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The Oxford Compendium of Visual Illusions$
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Arthur G. Shapiro and Dejan Todorovic

Print publication date: 2017

Print ISBN-13: 9780199794607

Published to Oxford Scholarship Online: June 2017

DOI: 10.1093/acprof:oso/9780199794607.001.0001

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Motion-Induced Blindness

Motion-Induced Blindness

Chapter:
(p.709) Chapter 103 Motion-Induced Blindness
Source:
The Oxford Compendium of Visual Illusions
Author(s):

Yoram Bonneh

Publisher:
Oxford University Press
DOI:10.1093/acprof:oso/9780199794607.003.0103

Motion-induced blindness (MIB) is a phenomenon characterized by “visual disappearance” in which relatively small but salient visual objects may disappear from one’s awareness intermittently for several seconds when embedded within a moving pattern. It is a compelling example of multistable perception in which physically invariant stimulation leads to fluctuations in perception. The interest in MIB stems from its potential use in studying visual processing outside the locus of awareness and the neural correlates of consciousness. Current studies of MIB provide evidence against low-level suppression of the visual signal and demonstrate residual processing of the invisible. This chapter explores these and related concepts.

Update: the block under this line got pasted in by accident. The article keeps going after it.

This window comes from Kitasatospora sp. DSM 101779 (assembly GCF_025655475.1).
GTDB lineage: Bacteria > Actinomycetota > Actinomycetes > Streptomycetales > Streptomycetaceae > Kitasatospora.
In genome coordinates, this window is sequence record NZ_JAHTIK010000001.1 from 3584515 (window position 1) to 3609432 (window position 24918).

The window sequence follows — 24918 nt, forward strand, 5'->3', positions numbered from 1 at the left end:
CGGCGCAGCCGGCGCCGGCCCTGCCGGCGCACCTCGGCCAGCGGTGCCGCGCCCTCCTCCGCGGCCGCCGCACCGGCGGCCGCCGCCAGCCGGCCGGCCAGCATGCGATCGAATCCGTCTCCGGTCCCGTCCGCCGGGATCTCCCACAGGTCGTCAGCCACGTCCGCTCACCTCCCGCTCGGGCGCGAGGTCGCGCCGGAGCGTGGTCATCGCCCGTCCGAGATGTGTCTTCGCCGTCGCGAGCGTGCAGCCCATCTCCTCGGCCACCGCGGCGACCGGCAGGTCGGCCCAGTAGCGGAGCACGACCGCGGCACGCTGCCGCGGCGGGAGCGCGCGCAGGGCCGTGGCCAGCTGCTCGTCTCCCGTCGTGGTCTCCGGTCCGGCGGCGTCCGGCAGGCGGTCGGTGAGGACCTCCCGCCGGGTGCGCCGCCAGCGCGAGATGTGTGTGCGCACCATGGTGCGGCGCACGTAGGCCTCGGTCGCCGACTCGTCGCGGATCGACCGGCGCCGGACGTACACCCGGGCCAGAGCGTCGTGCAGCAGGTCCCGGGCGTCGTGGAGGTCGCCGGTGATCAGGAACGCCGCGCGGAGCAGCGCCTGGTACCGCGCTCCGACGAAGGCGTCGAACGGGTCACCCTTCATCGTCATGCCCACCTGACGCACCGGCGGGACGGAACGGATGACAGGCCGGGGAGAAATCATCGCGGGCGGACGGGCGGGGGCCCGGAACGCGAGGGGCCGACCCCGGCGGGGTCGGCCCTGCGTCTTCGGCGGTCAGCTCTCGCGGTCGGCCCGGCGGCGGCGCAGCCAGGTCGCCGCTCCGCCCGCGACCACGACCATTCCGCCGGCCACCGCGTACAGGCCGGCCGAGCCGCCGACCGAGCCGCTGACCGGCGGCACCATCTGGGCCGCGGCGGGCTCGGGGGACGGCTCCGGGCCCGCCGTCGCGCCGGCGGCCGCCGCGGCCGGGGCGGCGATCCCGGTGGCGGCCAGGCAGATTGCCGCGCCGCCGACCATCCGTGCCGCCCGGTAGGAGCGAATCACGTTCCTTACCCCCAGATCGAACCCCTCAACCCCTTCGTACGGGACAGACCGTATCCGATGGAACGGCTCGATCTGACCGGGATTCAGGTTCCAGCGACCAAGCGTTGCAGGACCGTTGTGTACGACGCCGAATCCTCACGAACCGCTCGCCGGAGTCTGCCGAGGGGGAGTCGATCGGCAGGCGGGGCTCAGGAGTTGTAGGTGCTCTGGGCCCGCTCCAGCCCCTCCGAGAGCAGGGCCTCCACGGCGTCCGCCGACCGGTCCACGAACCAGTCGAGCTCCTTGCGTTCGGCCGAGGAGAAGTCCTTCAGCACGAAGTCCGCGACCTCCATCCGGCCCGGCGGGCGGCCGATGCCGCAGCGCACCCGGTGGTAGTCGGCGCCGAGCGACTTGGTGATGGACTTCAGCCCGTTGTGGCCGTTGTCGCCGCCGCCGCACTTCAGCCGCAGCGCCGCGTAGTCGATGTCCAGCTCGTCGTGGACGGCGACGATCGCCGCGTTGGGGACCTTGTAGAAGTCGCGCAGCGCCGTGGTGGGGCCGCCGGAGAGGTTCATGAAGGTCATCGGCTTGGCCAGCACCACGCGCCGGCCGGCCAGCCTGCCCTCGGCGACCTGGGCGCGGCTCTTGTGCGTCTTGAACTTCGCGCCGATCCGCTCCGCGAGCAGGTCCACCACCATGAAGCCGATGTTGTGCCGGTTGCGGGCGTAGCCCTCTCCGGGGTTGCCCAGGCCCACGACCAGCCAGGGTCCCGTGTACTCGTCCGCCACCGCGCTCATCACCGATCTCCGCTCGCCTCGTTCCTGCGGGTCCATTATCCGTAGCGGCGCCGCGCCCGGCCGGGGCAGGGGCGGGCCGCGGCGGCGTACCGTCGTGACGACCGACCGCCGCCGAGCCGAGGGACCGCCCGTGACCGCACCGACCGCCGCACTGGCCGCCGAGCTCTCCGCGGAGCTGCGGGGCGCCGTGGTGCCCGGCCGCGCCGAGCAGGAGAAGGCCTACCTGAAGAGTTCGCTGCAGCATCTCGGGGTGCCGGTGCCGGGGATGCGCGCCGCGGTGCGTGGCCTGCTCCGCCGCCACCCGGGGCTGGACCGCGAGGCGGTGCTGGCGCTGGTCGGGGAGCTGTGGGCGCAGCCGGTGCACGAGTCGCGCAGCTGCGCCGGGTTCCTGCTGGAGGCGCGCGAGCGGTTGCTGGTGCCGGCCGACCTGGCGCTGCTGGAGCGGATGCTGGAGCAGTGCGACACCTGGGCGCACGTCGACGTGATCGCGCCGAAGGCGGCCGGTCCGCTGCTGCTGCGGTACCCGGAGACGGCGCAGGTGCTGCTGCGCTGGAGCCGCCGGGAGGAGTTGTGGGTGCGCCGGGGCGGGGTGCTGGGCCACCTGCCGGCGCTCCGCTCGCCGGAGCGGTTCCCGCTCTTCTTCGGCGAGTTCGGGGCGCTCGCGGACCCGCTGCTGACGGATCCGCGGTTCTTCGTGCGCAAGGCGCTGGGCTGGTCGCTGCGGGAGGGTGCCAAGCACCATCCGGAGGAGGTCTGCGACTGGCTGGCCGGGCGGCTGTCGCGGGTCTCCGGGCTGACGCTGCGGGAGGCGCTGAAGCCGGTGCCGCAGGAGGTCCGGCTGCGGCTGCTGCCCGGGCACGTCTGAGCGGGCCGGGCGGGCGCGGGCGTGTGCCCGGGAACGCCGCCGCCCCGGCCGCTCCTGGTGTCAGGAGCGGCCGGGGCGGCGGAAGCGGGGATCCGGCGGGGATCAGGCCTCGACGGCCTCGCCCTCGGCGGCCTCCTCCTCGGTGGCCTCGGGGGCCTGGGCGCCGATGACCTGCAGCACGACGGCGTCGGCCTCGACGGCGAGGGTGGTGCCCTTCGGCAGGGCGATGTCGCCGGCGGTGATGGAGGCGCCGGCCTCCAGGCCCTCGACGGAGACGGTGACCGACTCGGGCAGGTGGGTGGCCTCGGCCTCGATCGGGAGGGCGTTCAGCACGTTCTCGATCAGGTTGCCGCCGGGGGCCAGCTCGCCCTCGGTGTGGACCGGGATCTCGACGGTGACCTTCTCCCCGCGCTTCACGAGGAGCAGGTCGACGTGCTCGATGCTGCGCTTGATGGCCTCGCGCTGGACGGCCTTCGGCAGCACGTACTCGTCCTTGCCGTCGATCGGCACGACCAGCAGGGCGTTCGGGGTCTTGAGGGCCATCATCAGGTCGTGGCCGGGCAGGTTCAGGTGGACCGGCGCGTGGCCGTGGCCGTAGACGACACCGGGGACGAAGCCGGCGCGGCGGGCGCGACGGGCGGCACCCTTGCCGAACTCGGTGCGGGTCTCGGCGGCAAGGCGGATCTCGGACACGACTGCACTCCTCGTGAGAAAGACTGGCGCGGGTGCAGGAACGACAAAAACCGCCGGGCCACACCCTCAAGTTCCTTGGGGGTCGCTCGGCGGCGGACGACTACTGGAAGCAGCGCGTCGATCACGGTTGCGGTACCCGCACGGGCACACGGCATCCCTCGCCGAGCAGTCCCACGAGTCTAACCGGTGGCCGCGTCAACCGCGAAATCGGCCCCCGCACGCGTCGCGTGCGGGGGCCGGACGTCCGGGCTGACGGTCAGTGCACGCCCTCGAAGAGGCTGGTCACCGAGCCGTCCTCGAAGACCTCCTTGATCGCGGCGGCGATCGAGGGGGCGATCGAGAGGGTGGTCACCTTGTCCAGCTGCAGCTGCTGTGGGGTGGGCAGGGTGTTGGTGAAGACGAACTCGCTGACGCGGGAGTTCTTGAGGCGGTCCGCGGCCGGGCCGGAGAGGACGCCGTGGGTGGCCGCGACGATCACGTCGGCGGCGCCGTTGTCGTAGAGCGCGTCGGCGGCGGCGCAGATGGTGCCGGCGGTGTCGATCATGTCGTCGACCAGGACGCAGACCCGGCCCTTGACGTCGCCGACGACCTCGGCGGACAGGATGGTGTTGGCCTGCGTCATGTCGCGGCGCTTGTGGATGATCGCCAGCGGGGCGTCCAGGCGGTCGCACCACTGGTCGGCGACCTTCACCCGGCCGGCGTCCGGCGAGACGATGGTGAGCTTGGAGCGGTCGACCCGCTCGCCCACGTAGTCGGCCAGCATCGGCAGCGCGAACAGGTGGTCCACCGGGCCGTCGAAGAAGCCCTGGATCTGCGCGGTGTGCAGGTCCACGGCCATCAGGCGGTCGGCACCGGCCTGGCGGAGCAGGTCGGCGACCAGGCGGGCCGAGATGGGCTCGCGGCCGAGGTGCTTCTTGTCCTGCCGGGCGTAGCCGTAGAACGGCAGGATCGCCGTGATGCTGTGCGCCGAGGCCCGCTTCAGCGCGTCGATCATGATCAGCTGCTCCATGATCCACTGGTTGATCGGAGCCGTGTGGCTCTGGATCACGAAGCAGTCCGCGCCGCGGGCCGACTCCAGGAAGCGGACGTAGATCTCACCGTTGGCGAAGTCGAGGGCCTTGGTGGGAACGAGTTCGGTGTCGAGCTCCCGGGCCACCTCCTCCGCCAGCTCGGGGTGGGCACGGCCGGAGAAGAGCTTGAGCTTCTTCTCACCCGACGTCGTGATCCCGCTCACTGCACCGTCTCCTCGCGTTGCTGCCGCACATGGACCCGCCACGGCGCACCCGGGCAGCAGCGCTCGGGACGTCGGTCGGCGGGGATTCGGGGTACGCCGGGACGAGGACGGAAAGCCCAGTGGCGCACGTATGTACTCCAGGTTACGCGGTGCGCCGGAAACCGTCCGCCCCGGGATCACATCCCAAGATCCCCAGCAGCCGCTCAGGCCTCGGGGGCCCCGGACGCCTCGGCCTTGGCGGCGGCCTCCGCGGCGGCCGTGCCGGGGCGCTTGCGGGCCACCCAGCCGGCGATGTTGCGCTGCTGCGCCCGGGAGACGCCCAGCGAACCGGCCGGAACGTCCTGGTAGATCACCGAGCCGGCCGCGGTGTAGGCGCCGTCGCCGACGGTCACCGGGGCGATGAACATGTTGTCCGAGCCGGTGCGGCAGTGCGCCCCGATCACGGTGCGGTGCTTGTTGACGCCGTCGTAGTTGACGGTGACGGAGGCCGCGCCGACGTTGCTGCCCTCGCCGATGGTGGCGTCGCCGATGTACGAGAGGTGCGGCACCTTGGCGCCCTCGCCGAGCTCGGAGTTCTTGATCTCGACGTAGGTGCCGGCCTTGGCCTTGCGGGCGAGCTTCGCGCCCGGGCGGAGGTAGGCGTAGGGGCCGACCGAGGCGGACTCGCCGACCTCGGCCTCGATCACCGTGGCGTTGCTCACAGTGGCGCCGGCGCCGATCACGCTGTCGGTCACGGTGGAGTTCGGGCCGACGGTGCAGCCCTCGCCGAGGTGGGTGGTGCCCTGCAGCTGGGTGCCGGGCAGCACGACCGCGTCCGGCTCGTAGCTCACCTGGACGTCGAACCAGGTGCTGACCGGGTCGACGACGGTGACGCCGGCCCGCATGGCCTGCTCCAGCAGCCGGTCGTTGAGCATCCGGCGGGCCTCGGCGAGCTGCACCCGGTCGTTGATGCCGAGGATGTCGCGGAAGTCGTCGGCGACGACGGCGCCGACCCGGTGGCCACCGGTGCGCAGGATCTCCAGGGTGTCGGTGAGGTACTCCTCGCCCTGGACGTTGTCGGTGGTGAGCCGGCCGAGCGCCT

Keywords:   motion-induced blindness, MIB, visual disappearance, perception, visual signal

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